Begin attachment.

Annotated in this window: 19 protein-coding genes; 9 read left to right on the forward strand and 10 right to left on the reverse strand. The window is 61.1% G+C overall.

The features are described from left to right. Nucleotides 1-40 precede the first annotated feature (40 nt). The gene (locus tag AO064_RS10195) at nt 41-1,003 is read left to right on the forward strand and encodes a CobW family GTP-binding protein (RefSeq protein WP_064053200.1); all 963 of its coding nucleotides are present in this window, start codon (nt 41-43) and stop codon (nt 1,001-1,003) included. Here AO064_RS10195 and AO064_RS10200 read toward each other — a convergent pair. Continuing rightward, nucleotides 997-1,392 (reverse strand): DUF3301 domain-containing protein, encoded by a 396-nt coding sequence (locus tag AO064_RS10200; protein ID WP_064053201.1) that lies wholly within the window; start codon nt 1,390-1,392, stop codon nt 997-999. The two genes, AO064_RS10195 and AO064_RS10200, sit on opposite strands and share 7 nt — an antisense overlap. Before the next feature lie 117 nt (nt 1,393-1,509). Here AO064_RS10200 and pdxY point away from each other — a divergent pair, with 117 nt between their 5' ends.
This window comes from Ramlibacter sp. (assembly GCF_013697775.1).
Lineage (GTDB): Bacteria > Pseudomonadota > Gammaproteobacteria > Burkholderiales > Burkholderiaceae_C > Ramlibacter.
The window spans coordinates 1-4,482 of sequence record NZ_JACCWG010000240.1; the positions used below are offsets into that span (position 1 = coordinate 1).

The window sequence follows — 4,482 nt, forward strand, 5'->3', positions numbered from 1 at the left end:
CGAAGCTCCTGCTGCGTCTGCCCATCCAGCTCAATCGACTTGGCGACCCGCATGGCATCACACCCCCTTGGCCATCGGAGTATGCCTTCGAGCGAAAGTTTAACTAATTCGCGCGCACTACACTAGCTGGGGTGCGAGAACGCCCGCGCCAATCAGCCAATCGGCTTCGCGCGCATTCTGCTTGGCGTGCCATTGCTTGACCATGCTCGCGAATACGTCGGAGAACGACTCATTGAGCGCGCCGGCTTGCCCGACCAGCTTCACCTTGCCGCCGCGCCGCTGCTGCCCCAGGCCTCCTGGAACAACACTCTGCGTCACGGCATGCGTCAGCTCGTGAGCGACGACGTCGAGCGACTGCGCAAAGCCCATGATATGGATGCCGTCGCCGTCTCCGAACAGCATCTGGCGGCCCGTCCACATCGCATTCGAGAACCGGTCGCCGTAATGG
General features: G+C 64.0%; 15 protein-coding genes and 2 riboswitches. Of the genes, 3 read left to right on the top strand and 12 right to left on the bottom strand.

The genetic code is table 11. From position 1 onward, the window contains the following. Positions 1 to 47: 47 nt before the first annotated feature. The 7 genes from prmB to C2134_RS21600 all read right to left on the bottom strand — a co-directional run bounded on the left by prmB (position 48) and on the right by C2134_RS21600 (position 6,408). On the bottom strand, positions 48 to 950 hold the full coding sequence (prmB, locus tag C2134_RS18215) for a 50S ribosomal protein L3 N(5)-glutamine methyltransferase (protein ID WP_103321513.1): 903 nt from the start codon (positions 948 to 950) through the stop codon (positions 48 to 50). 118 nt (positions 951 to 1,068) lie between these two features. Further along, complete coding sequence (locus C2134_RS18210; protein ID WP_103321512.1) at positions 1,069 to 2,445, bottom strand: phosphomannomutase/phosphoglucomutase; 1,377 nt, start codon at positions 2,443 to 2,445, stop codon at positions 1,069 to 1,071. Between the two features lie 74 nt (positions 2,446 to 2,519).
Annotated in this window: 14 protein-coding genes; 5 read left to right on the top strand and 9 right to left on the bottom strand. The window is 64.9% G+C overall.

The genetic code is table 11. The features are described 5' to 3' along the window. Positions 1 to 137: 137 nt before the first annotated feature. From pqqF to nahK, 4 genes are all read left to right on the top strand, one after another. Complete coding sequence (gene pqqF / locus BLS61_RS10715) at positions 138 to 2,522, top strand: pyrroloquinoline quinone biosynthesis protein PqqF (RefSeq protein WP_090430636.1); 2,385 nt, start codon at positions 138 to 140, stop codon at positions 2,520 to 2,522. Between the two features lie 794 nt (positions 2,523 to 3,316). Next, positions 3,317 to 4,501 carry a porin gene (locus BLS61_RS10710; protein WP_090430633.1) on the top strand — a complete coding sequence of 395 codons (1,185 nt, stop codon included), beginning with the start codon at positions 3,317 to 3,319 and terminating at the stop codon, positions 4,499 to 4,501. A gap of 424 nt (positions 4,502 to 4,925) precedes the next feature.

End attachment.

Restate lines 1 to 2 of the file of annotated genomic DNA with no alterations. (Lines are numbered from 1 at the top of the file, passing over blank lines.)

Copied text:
Annotated in this window: 19 protein-coding genes; 9 read left to right on the forward strand and 10 right to left on the reverse strand. The window is 61.1% G+C overall.

The features are described from left to right. Nucleotides 1-40 precede the first annotated feature (40 nt). The gene (locus tag AO064_RS10195) at nt 41-1,003 is read left to right on the forward strand and encodes a CobW family GTP-binding protein (RefSeq protein WP_064053200.1); all 963 of its coding nucleotides are present in this window, start codon (nt 41-43) and stop codon (nt 1,001-1,003) included. Here AO064_RS10195 and AO064_RS10200 read toward each other — a convergent pair. Continuing rightward, nucleotides 997-1,392 (reverse strand): DUF3301 domain-containing protein, encoded by a 396-nt coding sequence (locus tag AO064_RS10200; protein ID WP_064053201.1) that lies wholly within the window; start codon nt 1,390-1,392, stop codon nt 997-999. The two genes, AO064_RS10195 and AO064_RS10200, sit on opposite strands and share 7 nt — an antisense overlap. Before the next feature lie 117 nt (nt 1,393-1,509). Here AO064_RS10200 and pdxY point away from each other — a divergent pair, with 117 nt between their 5' ends.